From Office Manager to Landscape Designer: How I Changed My Career and How You Can Too!


Landscape design is my second career.  My first involved a (fairly useless) psychology degree, some grad school, and 10 or so years in administrative and management positions. . . all of which left me kinda depressed and wanting more out of my life's work. So, about 4 years ago, I decided to make a change, and I gravitated toward horticulture.

The wonderful thing about landscape design (and many other areas of horticulture) is that it isn't actually that expensive or time consuming to launch a new career, and you can even start your own business.  Keep reading to learn how I made my career change, and for my top recommendations for anyone who might be considering a career in horticulture!

Consider Master Gardener Training

The Master Gardener program gave me a great overview of horticulture, and it introduced me to a group of people that shared my love of nature and the outdoors.   Although I joined because I wanted to go to the next level in my hobby, it helped me discover that I wanted to invest more time and money in pursing horticulture on a career level.

I completed Penn State's Master Gardener program, but different universities across the US have their own programs.  Penn State's program required that I interview and be voted in, after which I attended a weekly class from October until March, and completed about 50 volunteer hours.  Each class covered a different aspect of horticulture, and by the time I finished the coursework I felt like I had a much better understanding of the field.

See What Your Local Community College Offers

After I finished training with the Master Gardeners, I decided to take an evening class at a local community college.  That evening class eventually turned into a full credit load, and then an associates degree in landscape design.  

Community college was an excellent way to pursue training and a degree without investing a ton of money or having to uproot myself!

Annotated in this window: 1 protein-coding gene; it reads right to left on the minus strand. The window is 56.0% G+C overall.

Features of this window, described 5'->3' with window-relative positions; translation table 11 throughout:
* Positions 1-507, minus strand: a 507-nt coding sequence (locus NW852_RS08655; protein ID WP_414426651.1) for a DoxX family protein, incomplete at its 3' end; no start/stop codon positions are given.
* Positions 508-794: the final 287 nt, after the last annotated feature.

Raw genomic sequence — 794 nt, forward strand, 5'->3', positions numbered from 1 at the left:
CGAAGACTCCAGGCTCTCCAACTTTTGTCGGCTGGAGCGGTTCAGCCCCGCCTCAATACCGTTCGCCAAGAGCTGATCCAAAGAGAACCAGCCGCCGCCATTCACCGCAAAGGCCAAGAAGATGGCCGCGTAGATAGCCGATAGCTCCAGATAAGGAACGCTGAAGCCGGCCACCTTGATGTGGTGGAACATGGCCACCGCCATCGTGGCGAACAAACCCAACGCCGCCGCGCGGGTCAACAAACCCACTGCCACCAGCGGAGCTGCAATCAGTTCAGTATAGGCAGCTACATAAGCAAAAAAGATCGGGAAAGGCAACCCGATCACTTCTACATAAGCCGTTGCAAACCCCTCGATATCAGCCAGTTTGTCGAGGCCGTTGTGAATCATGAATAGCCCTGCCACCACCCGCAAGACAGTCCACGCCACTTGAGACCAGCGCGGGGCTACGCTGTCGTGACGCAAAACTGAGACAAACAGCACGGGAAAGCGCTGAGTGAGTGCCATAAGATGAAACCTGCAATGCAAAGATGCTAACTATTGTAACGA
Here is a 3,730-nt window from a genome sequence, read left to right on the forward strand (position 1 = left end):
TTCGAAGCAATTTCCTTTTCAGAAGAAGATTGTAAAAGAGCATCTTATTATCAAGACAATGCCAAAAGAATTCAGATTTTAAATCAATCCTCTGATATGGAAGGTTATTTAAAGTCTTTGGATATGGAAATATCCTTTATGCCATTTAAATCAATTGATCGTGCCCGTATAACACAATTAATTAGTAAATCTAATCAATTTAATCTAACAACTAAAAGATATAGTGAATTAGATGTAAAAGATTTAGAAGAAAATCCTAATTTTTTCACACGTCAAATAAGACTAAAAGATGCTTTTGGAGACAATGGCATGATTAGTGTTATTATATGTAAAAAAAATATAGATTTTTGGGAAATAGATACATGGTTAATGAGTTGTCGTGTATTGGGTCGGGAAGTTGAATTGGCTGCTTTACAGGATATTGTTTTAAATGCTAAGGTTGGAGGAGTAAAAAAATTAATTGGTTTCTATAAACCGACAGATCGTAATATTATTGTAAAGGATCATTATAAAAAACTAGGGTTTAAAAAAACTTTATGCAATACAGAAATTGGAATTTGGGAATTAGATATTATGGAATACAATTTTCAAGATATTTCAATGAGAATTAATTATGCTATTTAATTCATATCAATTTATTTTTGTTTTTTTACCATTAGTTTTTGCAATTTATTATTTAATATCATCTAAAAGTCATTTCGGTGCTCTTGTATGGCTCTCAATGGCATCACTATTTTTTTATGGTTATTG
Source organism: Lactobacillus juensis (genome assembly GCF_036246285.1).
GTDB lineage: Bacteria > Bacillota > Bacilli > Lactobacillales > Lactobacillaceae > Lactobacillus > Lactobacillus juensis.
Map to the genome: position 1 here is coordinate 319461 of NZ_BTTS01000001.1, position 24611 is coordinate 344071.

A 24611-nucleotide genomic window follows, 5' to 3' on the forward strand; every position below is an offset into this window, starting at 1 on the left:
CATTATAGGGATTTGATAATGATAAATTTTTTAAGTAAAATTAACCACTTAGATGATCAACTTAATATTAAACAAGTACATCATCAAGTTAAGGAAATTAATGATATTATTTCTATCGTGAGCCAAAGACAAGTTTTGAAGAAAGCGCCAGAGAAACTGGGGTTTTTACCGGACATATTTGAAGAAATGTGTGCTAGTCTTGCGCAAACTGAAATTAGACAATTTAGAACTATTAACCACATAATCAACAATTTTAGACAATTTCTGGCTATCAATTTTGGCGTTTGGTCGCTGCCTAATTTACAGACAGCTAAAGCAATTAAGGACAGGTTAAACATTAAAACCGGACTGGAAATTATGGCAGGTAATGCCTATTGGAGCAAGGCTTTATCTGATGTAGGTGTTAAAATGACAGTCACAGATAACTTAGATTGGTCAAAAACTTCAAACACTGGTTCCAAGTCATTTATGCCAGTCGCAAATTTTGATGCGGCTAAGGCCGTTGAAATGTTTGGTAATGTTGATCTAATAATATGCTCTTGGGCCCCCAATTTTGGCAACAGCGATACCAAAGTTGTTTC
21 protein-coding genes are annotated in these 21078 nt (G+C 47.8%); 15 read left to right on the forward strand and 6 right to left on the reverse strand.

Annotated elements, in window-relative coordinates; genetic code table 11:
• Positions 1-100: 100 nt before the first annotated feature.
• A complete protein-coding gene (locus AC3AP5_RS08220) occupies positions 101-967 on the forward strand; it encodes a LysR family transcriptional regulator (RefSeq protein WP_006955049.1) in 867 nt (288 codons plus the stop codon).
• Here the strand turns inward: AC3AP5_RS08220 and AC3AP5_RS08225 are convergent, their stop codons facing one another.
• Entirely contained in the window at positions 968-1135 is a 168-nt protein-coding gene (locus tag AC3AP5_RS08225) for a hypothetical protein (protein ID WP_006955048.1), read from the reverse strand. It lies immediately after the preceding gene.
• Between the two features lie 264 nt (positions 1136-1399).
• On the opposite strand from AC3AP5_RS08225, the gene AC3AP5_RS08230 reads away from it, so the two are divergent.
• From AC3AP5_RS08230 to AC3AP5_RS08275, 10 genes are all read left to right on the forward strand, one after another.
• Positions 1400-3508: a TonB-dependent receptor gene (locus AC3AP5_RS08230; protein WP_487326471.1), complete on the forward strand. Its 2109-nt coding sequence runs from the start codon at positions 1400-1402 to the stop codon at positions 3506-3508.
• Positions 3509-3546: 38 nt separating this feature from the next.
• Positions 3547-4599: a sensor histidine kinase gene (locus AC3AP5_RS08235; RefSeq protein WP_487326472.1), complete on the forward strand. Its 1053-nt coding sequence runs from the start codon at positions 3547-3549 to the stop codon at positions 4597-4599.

Alternatively, you could look at what local career and technology centers have to offer, or see if you can find colleges offering online courses.  Or, you could consider the DIY Landscape Design School, an affordable program I developed to help homeowners create their own, customized landscape designs.

Work for Someone Else

While earning my degree, I wanted to gain real world experience, so I sought out a landscape maintenance company and worked for them until I graduated. The practical experience I gained on the job complimented what I studied in my classes, and helped tremendously as I transitioned my career. 

Look into landscape design companies, landscape maintenance services, landscape contractors, nurseries, and greenhouses for on the job skill development and training.  Just be prepared to work really, really hard!  

Network Your Butt Off

I cannot emphasize enough how important it is to network! Developing relationships with other students, professionals, small business owners (if you want to go that route), and other passionate gardeners can make a big impact on your career.

Honestly, the majority of my jobs came from my network of family, friends, fellow students, my horticulture professor, and a professional network I joined called WBN.  In my experience, people are likely to hire you if they trust you, or if you're recommended by someone they trust.  And trust? Happens through relationship.

As a side note, if you are in introvert (like me!) then you might find this video about networking for introverts really helpful.

Bonus Tip!  Do Something. Anything!

My final tip: just do it.  I spent years in a career I hated because I was afraid to take a chance and take action.  Don't be like me!  

I'm not saying quit your job, or change your major, or do anything drastic.  In my case, I kept my full time job while I pursued my new career.  And, I kept my garden maintenance job while I was starting my own landscape design company.  I just did things step by step, little action by little action, and in the end they all added up to a new career!

Are you thinking about a landscape design career or something else in horticulture? Let me know in the comments! And if you like what you see, please share, tweet, +1. . . you get the idea!

Want to learn more about creating your own, custom landscape design?  Click here to learn more about the DIY Landscape Design School!



Linda KelsoComment